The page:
• Hospital charity programs help the uninsured pay for emergency treatment after an accident to relieve pain or clear an infection.


Free dental implant programs, which are often advertised, do not cover the entire cost of tooth replacement. Don’t be fooled by clinics, schools, or websites that promote these free jobs. Professionals and students can donate a portion of their time and services.

In reality, patients must bear significant costs. For example:

  • Computed tomography (CT) scan measures the depth, width, and density of the bones
  • Extractions of the remaining teeth that need to be replaced
  • Oral surgery for bone grafting and placement of the body
  • Third party labs that make temporary crowns for the healing phase
  • Outside labs create permanent abutments, bridges and dentures


Medicaid is the leading source of free dental insurance for low-income adults. The federally and state-funded program covers emergency treatment nationwide.

Many Medicaid recipients do not contribute to premium costs and are not responsible for copays or coinsurance when they use a dentist.

Each state determines income eligibility based on the percentage of the federal poverty level for households, and the types of non-emergency services they cover.

Treatment # of states
Preventive 27
Dentures 25
Crowns 26
Oral Surgery 24
Implants 0
Root Canal 18
Periodontal 26
Orthodontics two
Cosmetic 0

On the other hand, low-income parents who earn an amount of money that does not qualify them for Medicaid can purchase private health insurance through the state exchange, which must include dental coverage for children. The government provides subsidies to make the plan affordable.

Discount Cards

Free dental discount cards are a good example of deceptive promotion. Families sign up to download or have a card mailed to their home (at no cost).

However, although they are offered as “free”, you will have to pay a monthly fee to activate the discount card and use it at a dentist in the promotion. On the other hand, on a positive note, many realize significant savings without a waiting period.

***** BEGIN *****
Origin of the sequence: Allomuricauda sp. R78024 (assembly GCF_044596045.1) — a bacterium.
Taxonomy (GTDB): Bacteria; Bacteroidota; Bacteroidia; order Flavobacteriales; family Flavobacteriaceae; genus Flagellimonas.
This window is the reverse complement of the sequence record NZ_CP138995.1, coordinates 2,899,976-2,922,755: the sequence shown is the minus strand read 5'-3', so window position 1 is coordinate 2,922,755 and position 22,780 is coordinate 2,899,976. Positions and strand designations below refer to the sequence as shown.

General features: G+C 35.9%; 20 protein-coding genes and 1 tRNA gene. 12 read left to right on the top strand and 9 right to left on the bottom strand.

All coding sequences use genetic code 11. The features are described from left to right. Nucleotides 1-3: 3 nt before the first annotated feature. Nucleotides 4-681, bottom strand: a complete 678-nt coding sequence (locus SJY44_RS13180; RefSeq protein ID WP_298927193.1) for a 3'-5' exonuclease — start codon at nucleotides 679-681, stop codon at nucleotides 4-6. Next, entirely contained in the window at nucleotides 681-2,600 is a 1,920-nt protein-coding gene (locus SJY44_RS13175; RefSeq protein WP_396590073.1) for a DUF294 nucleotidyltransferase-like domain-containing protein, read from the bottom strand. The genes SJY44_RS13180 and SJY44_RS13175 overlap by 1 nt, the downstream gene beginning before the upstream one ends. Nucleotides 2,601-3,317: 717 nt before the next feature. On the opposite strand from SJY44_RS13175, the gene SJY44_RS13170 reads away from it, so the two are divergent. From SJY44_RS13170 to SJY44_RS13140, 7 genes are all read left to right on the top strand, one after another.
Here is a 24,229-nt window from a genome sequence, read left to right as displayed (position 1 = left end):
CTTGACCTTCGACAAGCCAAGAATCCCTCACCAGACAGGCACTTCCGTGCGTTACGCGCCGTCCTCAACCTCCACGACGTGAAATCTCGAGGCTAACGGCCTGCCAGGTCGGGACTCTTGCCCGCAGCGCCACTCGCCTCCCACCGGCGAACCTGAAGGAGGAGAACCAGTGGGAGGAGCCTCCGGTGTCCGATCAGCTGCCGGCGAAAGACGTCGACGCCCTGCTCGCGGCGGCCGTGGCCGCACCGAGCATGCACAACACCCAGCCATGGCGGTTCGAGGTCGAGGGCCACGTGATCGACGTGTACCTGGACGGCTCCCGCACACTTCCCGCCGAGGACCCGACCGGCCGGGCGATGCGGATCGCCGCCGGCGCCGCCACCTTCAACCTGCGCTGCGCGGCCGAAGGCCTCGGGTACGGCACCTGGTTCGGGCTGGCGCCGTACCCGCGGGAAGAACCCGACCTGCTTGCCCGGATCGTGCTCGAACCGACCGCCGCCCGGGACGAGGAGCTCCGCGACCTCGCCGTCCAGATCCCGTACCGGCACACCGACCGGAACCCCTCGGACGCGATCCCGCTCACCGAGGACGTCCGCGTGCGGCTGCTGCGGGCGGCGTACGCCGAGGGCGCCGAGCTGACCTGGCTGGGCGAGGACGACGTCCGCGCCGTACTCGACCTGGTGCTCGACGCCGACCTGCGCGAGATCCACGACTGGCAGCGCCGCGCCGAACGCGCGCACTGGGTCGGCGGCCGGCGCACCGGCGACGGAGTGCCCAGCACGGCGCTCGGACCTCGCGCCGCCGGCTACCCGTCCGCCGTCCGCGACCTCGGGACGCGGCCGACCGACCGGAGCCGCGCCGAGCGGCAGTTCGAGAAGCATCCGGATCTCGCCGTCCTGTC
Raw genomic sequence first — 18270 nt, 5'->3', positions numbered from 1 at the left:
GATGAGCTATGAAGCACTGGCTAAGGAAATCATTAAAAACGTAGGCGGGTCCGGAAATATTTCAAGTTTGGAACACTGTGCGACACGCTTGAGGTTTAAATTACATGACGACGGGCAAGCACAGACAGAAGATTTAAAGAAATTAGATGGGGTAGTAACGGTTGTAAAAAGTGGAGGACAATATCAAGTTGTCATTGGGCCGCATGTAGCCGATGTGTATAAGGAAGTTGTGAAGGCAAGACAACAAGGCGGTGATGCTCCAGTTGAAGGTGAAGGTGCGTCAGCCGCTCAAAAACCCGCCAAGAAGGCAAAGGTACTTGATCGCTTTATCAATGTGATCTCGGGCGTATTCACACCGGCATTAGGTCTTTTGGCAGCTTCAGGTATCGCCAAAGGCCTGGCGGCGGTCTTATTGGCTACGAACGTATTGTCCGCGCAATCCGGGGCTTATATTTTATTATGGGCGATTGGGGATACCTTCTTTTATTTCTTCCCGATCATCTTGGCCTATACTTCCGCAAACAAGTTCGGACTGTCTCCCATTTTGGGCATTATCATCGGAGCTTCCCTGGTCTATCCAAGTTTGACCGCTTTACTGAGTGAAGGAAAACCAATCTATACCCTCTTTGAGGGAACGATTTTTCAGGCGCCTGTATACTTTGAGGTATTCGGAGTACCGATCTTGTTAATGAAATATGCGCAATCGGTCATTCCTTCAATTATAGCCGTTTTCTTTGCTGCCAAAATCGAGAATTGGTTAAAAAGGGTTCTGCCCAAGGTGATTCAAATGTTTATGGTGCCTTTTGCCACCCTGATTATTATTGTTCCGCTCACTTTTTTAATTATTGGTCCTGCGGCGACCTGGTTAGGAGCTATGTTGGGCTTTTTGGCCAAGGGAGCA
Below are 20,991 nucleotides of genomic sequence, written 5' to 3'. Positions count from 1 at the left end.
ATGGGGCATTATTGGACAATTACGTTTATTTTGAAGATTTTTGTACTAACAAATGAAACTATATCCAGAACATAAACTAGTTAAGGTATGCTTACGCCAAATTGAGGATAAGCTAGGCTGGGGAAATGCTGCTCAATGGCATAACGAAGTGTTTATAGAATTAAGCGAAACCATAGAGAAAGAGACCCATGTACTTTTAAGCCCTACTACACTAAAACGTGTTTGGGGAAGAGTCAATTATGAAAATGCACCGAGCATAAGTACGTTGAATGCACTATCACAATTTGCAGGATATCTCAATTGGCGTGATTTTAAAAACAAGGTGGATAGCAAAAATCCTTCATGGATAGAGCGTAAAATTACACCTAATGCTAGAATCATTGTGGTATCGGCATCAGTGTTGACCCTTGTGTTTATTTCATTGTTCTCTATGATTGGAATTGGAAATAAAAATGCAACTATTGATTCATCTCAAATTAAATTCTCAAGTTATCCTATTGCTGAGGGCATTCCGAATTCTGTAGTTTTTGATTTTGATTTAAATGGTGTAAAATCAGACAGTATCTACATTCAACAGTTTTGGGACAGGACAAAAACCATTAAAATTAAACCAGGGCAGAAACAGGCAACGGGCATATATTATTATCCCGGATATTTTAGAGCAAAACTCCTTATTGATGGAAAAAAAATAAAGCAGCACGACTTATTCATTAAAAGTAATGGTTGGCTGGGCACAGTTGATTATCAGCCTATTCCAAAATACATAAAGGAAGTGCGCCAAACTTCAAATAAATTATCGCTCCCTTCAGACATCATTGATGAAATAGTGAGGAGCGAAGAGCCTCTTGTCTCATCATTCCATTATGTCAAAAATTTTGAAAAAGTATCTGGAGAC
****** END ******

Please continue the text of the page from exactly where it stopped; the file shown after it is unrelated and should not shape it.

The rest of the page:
Discount cards take advantage of the bargaining power of the large organization behind them to lower prices. In return, the company promises a greater flow of patients to the consultation. Each subscribed member benefits from trading fees, although you must pay a fee to use the card.


Searching for free dental help at clinics can be a frustrating experience. Many promotions promise to take you to a specialized page, only to bombard you with advertisements and links to sites you have already visited.

We recommend you to be very clear about your ideas. It is likely that you will not find a clinic that offers all the necessary services for free. If you don’t have insurance and you don’t have money, you may have to endure a long wait.

Also, use trusted information whenever possible.

Medications needed

NeedyMeds is a national nonprofit organization that connects people with programs to help them pay for their medications and other health-related costs. Their website includes a database of 4,096 clinics that offer reduced-price dental care using a sliding scale based on income.

Use the NeedyMeds database to find a clinic in your local area.

Dental Schools

Try not to spend too much time chasing down local dental schools that claim to do free work. Many online pages have headlines that suggest these promotions are real. However, when you follow the links, you realize that most clinics charge patients. Perhaps they have some consideration for your financial situation, just that.

Dental schools recruit residents for their students to practice their trade under the supervision of professors. However, each university clinic determines the rates, discounts, and eligibility criteria for any job.

The American Association for Dental Education publishes a list of accredited programs state by state. You can check this list to find a clinic near you. Below are three examples that illustrate the various ways each school interacts with the public.


The University of North Carolina (UNC) School of Dentistry offers the following free services:

  • Tests/Diagnosis
  • Cleanings
  • fillers
  • extractions


The University of California San Francisco (UCSF) School of Dentistry has a student-run clinic that offers free treatment only on Wednesday nights. Each week, UCSF students are able to treat 18 to 20 patients from a city with a population of 884,000 people.


Tufts School of Dentistry in Boston, Massachusetts, publishes a price list to show the potential savings of receiving treatment from a student, rather than a faculty member. Look at the comparison below:

Procedure Student Faculty
Cleaning (D1110) $75 $117
Filling (D2391) $99 $265
Root canal (D3320) $464 $1,224
Crown (D2752) $695 $1,989